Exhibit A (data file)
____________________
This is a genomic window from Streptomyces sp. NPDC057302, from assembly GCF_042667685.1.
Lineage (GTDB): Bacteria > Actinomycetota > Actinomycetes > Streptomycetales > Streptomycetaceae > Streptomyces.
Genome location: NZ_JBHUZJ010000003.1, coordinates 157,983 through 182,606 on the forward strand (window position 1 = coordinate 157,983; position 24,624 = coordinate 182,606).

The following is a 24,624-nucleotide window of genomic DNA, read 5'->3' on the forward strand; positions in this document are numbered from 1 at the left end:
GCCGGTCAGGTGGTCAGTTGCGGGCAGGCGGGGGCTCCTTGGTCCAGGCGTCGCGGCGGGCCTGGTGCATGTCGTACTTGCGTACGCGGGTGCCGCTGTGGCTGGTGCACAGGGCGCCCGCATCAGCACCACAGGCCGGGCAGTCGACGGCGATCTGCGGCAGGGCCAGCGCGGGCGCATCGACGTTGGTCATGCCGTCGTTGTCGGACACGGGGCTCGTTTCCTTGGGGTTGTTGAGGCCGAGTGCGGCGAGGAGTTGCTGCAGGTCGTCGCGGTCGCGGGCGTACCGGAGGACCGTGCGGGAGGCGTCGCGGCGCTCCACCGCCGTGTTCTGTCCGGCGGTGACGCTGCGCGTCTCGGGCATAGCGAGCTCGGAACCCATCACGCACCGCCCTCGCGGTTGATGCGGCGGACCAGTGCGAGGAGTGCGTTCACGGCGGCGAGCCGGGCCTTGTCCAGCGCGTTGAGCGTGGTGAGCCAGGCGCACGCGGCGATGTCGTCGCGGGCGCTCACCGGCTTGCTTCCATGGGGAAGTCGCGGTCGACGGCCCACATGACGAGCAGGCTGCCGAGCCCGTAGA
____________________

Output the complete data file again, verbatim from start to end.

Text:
This is a genomic window from Streptomyces sp. NPDC057302, from assembly GCF_042667685.1.
Lineage (GTDB): Bacteria > Actinomycetota > Actinomycetes > Streptomycetales > Streptomycetaceae > Streptomyces.
Genome location: NZ_JBHUZJ010000003.1, coordinates 157,983 through 182,606 on the forward strand (window position 1 = coordinate 157,983; position 24,624 = coordinate 182,606).

The following is a 24,624-nucleotide window of genomic DNA, read 5'->3' on the forward strand; positions in this document are numbered from 1 at the left end:
GCCGGTCAGGTGGTCAGTTGCGGGCAGGCGGGGGCTCCTTGGTCCAGGCGTCGCGGCGGGCCTGGTGCATGTCGTACTTGCGTACGCGGGTGCCGCTGTGGCTGGTGCACAGGGCGCCCGCATCAGCACCACAGGCCGGGCAGTCGACGGCGATCTGCGGCAGGGCCAGCGCGGGCGCATCGACGTTGGTCATGCCGTCGTTGTCGGACACGGGGCTCGTTTCCTTGGGGTTGTTGAGGCCGAGTGCGGCGAGGAGTTGCTGCAGGTCGTCGCGGTCGCGGGCGTACCGGAGGACCGTGCGGGAGGCGTCGCGGCGCTCCACCGCCGTGTTCTGTCCGGCGGTGACGCTGCGCGTCTCGGGCATAGCGAGCTCGGAACCCATCACGCACCGCCCTCGCGGTTGATGCGGCGGACCAGTGCGAGGAGTGCGTTCACGGCGGCGAGCCGGGCCTTGTCCAGCGCGTTGAGCGTGGTGAGCCAGGCGCACGCGGCGATGTCGTCGCGGGCGCTCACCGGCTTGCTTCCATGGGGAAGTCGCGGTCGACGGCCCACATGACGAGCAGGCTGCCGAGCCCGTAGA